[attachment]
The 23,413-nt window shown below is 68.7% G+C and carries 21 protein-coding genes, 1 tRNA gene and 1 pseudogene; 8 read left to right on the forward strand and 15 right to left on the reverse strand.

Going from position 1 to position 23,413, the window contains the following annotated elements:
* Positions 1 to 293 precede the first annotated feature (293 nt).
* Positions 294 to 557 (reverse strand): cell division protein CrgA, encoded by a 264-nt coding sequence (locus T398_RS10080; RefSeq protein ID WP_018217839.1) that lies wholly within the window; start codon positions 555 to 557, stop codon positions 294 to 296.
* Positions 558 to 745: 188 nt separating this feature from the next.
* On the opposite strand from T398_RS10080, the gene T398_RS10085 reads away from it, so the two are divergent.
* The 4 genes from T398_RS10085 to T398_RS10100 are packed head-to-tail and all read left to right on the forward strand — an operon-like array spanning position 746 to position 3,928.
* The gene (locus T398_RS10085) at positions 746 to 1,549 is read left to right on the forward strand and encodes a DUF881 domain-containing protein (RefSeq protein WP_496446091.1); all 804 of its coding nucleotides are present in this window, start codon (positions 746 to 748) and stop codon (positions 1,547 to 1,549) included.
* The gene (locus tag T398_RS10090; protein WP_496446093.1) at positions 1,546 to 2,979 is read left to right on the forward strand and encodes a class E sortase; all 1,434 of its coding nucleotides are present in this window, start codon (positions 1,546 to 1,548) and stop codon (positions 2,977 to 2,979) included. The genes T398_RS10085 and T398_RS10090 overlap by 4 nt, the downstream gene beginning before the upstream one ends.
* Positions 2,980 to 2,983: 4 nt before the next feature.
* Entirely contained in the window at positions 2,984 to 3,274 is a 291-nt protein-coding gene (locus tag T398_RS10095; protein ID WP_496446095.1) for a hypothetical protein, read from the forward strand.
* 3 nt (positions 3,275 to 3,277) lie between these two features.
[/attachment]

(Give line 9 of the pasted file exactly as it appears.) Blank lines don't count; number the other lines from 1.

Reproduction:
* The gene (locus tag T398_RS10090; protein WP_496446093.1) at positions 1,546 to 2,979 is read left to right on the forward strand and encodes a class E sortase; all 1,434 of its coding nucleotides are present in this window, start codon (positions 1,546 to 1,548) and stop codon (positions 2,977 to 2,979) included. The genes T398_RS10085 and T398_RS10090 overlap by 4 nt, the downstream gene beginning before the upstream one ends.